1997 and 1998 saw further improvements in the league; S-Pulse narrowly missed out on a 1st place finish in the first stage of 1998 on goal difference. However, they failed to win any more silverware, coming closest in the 1998 Emperor's Cup with a 2-1 defeat in the final to Yokohama Flügels. Also in 1998, Shizuoka Television withdrew their funding. The club was reorganized under local companies under the leadership of Suzuyo.

1999 began with S-Pulse's first appearance in the Japanese Super Cup, replacing Yokohama Flügels (Flügels merged with Yokohama Marinos at the end of the 1998 season). However, S-Pulse lost the match 2-1. S-Pulse finished 3rd in the first stage of the league and then went on to win the second stage. The title deciding matches saw S-Pulse take on their local rivals, Júbilo Iwata. After a 2-1 defeat and then a 2-1 victory, S-Pulse lost the tie 4-2 on penalties. The great season was capped off by two good cup runs, both ending with defeat in the quarter finals.

New Millennium (2000 to 2005)[edit]

The new millennium brought even better results for S-Pulse. Victory in the Asian Cup Winners Cup in 2000 and victory in the final of the Emperor's Cup in 2001 meant that the S-Pulse trophy cabinet was beginning to fill up. Victories in the 2001 and 2002 Japanese Super Cups meant that the club had won four cups in three years. However, the cup successes masked league results that were beginning to get worse. After finishing 4th in both stages of the 2001 season, S-Pulse spent the next four seasons in mid-table.

Despite the poor league form, the cup runs continued. Two semi final defeats in 2003 were followed by a quarter final defeat in 2004. In 2005, S-Pulse reached the J. League Cup quarter final once again. They closed the year with a run to the Emperor's Cup final in which they did not concede a single goal. However, this changed in the final against Urawa Red Diamonds, which they lost 2-1.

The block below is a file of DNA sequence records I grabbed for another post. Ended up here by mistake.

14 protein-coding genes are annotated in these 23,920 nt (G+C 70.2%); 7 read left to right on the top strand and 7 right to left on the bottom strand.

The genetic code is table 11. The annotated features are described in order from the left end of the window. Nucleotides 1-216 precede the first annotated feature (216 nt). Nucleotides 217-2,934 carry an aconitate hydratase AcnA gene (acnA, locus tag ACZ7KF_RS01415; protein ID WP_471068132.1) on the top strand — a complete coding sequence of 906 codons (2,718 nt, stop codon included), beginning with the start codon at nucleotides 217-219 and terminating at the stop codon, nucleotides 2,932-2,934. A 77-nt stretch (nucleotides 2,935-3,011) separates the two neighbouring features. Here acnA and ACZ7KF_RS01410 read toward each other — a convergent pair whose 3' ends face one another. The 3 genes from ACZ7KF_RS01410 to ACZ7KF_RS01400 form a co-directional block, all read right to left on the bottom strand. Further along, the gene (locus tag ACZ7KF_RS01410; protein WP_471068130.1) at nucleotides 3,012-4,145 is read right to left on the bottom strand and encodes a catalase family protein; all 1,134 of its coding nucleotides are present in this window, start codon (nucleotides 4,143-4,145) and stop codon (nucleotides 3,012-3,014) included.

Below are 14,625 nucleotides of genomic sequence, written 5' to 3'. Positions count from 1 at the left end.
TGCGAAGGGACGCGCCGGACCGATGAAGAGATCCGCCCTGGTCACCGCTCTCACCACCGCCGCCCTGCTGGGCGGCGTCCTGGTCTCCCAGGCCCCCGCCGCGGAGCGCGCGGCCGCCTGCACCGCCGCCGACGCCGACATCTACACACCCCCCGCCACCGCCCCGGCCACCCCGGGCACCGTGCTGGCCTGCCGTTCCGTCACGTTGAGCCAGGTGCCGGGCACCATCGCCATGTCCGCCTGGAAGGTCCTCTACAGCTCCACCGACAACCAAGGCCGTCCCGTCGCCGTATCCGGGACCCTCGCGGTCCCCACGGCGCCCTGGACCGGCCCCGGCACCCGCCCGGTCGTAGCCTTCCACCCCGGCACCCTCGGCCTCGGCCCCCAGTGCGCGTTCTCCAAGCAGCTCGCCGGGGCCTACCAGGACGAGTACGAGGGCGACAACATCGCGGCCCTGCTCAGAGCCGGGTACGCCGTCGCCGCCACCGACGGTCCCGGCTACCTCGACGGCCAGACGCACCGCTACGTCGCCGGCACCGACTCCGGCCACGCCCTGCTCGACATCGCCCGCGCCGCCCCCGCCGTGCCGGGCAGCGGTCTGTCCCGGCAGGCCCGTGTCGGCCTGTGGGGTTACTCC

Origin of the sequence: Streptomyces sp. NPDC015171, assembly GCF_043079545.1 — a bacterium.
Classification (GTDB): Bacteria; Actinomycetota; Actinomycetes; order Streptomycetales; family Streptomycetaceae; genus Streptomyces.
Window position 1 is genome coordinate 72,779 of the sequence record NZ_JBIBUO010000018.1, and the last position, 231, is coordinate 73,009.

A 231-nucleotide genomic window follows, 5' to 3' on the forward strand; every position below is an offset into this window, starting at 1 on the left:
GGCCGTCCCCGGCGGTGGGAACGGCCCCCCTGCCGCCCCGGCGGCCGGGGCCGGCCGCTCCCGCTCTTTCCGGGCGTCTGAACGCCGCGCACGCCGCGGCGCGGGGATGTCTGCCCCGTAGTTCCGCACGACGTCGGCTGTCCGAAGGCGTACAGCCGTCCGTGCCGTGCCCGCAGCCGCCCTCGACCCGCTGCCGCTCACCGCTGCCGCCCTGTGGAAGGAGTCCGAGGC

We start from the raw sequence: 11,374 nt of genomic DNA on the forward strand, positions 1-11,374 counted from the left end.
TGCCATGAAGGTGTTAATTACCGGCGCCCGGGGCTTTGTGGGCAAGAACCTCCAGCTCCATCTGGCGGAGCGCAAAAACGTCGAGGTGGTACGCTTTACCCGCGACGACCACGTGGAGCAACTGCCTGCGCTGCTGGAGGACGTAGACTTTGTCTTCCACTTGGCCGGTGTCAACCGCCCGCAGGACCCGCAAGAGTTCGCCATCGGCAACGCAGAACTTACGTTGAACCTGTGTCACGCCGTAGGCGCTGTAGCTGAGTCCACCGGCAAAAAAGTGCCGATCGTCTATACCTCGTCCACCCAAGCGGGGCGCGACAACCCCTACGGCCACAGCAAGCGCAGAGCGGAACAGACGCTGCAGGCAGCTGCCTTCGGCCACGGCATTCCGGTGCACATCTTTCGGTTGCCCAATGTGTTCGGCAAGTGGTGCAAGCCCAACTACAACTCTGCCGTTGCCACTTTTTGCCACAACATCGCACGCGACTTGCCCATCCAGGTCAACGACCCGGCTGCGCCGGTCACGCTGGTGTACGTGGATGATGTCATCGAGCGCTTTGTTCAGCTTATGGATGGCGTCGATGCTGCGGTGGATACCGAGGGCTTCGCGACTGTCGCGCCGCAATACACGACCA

Last Season (2006)[edit]

S-Pulse started the 2006 season with three victories in a row and continued to show good form throughout the season, finishing in 4th place. However, their participation in the J. League Cup ended at the group stage after they only managed to pick up 8 points. After finishing the league season on a high, S-Pulse went on to reach the quarter finals of the Emperor's Cup but their run ended with defeat at the hands of Kashima Antlers. S-Pulse has now gone four seasons without winning any silverware.

League Record[edit]

Season League Place GP Pts Win Draw Lose Average Crowd
1993 J1 1st stage 4 / 10 18 - 11 - 7 18,462
J1 2nd stage Runners-up / 10 18 - 14 - 4
J1 Total 3 / 10 36 - 25 - 11
1994 J1 1st stage Runners-up / 12 22 - 16 - 6 19,726
J1 2nd stage 6 / 12 22 - 11 - 11
J1 Total 4 / 12 44 - 27 - 17
1995 J1 1st stage 12 / 14 26 30 10 - 16 19,747
J1 2nd stage 4 / 14 26 45 15 - 11
J1 Total 9 / 14 52 75 25 - 27
1996 J1 10 / 16 30 37 12 - 18 12,962
1997 J1 1st stage 7 / 17 16 25 9 - 7 9,888
J1 2nd stage 6 / 17 16 29 10 - 6
J1 Total 5 / 17 32 54 19 - 13
1998 J1 1st stage Runners-up / 18 17 39 13 - 4 12,298
J1 2nd stage 5 / 18 17 31 12 - 5
J1 Total 3 / 18 34 70 25 - 9
1999 J1 1st stage 3 / 16 15 30 10 1 4 12,883
J1 2nd stage Champions / 16 15 33 11 1 3
J1 Total Runners-up / 16 30 63 21 2 7
2000 J1 1st stage 3 / 16 15 28 10 0 5 12,422
J1 2nd stage 13 / 16 15 14 5 2 8
J1 Total 8 / 16 30 42 15 2 13
2001 J1 1st stage 4 / 16 15 26 10 0 5 15,973
J1 2nd stage 4 / 16 15 23 9 0 6
J1 Total 4 / 16 30 49 19 0 11
2002 J1 1st stage 7 / 16 15 24 8 3 4 14,963
J1 2nd stage 12 / 16 15 17 6 0 9
J1 Total 8 / 16 30 41 14 3 13
2003 J1 1st stage 11 / 16 15 18 5 3 7 16,284
J1 2nd stage 10 / 16 15 21 6 3 6
J1 Total 11 / 16 30 39 11 6 13
2004 J1 1st stage 11 / 16 15 16 3 7 5 13,568
J1 2nd stage 14 / 16 15 13 4 1 10
J1 Total 14 / 16 30 29 7 8 15
2005 J1 15 / 18 34 39 9 12 13 12,752
2006 J1 4 / 18 34 60 18 6 10 14,302
2007 J1 4 / 18 34 61 18 7 9 15,441